# Where’s the point?

All the railway networks have design rules for marking the limit from which it is safe to stable a vehicle on a line, without the risk of obstructing the train passage on the other line of an S&C (turnout or whatever other arrangement). In the UK this limit comes in a pair – Fouling Point…

# And I wonder, still I wonder, who cut the rails?

Aren’t the adjustment switches some really nice devices? On one side we have rails subjected to thermal stress, tending to seriously expand or contract due to the environment temperature, and on the other side no stress is transferred. Smart! We cut the rails in that funny shape, grease the clamp plates, and we let the…

# Three points = a circle

A few years ago (2000 or about then – the year 2000, I mean) I was charmed so much by a new and interesting software that I decided to learn it by myself.  I printed its help and started to learn and do things with it.  Long time ago, when it didn’t have ActionScript, it…

# Traction force

I’m on my way to explain the principle curvature equivalent gradient. As this is related to a discipline I enjoyed, I choose to go the long way and start with the FORCE. But, before that, a few words of caution: Disclaimer Take this post, and any other that I will write on this subject, with…

# What’s the degree of curvature?

… or – How to convert a curve into an angle? In the track design handbook we have a too complex formula that refers to “degree of curvature”. Before discussing about the equivalent gradient, let’s see first what this is – what is the degree of curvature? This measure is used in United States in…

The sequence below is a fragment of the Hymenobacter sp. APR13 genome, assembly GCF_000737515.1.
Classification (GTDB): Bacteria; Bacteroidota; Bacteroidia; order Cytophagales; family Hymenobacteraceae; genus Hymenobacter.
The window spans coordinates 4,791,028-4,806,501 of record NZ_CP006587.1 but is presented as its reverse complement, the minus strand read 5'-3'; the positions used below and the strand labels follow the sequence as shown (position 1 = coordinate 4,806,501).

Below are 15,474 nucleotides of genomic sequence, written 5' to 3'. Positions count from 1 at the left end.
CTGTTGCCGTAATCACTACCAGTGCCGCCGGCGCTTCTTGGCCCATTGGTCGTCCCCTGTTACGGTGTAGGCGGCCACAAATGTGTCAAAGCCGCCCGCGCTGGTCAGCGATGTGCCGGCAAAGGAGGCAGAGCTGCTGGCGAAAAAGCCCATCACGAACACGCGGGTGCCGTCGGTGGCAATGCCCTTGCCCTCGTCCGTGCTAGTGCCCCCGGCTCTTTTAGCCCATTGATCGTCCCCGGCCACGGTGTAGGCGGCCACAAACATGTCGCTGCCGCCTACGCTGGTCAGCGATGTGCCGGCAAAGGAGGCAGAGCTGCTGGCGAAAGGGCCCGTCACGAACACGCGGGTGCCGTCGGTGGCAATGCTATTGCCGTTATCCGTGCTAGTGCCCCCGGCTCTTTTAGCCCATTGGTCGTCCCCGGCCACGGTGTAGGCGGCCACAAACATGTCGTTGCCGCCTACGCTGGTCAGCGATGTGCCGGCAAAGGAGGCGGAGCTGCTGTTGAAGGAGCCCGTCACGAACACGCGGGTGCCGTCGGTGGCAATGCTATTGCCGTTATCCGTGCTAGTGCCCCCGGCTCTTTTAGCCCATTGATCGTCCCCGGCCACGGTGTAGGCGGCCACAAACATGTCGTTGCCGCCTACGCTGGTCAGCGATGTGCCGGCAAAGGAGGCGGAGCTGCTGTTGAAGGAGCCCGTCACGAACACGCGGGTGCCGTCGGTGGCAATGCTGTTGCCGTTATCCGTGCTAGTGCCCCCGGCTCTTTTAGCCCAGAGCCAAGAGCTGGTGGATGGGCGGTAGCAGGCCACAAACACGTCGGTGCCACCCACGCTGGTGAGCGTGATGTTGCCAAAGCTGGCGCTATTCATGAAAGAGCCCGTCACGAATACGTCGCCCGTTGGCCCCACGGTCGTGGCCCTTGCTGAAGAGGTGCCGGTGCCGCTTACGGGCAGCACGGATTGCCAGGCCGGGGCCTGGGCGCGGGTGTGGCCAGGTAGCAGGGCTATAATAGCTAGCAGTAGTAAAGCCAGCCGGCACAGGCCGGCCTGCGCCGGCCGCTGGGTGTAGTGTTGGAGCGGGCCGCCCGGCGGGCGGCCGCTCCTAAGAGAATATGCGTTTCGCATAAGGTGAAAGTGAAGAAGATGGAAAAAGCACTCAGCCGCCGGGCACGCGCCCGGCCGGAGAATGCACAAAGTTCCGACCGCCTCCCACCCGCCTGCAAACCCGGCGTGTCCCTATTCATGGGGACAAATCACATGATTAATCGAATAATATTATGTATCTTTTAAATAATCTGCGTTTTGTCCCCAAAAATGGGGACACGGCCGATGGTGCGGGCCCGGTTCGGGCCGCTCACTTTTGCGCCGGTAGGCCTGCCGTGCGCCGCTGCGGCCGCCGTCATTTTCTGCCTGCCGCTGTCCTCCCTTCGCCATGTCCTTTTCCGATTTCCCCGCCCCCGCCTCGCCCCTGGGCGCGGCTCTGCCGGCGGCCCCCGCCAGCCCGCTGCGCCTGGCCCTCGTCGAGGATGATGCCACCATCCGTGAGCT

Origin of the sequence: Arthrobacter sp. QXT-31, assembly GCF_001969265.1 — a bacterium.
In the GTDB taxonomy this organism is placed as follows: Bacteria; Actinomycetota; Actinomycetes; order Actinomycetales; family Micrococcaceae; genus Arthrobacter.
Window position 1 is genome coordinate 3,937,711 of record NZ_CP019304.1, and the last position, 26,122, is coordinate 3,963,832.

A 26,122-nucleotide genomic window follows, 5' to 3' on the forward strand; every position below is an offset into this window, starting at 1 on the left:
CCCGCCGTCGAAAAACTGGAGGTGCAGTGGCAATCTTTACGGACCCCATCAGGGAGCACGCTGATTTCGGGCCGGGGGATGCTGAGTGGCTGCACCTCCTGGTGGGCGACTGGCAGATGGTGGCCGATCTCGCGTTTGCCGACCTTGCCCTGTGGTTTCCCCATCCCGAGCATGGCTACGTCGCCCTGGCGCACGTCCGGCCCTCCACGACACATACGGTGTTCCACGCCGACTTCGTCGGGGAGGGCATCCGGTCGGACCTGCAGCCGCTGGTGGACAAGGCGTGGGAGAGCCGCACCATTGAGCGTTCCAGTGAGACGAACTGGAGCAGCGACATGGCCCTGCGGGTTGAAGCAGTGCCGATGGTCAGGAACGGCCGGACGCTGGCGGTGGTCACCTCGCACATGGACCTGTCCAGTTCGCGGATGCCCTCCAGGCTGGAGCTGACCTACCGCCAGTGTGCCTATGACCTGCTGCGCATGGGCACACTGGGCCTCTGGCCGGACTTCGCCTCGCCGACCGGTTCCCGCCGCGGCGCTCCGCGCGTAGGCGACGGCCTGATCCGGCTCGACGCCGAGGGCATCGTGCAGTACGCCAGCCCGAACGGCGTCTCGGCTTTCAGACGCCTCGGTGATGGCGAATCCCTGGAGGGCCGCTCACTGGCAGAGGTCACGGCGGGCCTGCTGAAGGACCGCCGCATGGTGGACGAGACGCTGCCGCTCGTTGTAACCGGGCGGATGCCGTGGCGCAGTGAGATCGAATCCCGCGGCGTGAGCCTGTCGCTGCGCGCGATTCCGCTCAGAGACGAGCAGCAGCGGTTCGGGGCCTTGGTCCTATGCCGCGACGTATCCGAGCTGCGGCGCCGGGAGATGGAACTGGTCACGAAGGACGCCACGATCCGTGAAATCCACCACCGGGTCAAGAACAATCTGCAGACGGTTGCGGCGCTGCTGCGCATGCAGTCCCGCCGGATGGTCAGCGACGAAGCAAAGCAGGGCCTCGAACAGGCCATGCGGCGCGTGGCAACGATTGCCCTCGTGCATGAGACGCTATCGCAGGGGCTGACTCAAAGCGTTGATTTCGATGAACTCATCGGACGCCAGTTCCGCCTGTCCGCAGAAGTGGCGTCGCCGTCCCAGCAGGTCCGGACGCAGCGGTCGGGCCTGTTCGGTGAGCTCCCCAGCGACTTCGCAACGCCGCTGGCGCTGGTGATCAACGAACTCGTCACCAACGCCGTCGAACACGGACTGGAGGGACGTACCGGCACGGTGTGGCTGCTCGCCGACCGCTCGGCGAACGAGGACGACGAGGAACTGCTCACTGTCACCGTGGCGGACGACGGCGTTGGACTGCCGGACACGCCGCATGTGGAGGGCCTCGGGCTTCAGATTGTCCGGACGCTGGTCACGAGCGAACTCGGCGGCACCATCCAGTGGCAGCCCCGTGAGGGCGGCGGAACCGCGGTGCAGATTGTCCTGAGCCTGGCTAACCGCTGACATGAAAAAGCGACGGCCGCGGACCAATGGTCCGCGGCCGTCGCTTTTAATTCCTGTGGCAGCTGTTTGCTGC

# How do the rails buckle?

Disclaimer – this includes a back-of-the-envelope calculation. Take it with a pinch of salt. If a steel beam is exposed to an increased temperature, it will tend to expand. If there is nothing to oppose that expansion, then the beam increases in length by ΔL. If, however, the beam’s ends don’t allow this expansion then…

# Which is better – S&C or plain line?

Thank you for visiting this page. I would really appreciate if you could spare a minute and answer the few questions below. I’ll publish the responses with a few comments as soon as enough answers are collected. If you don’t see the form below, please go to this link: Which is better – S&C or…

# Cant deficiency converted in percentage of g

As demonstrated in a previous post here: https://pwayblog.com/2015/10/29/11-82_cant-deficiency-un-compensated-acceleration-pway/ , the cant deficiency is the conventional representation of the uncompensated lateral acceleration. And since cant deficiency is an acceleration, we can easily represent it as a percentage of g, the gravitational acceleration. The formula that relates the cant deficiency D to un-compensated lateral acceleration is: The…

# Is the surveyed cant the actual cant?

One of the instruments used to survey the track is the rail shoe – an L shaped device placed horizontally on the rail head, that touches laterally the running edge at 14mm below its horizontal arm – see figure 1. The horizontal placement of the shoe is checked using a spirit level. There might be…

# Versine artefacts?

Motto: If you can’t explain it simply, you don’t understand it well enough. (Easy for you to say…) Einstein Well, hello again, dear reader! Before moving on from the TGSD Calculator allow me to explain what it measures, without any reference to waves and filters, without frustration or passive-aggressiveness (is that an actual word?) ,…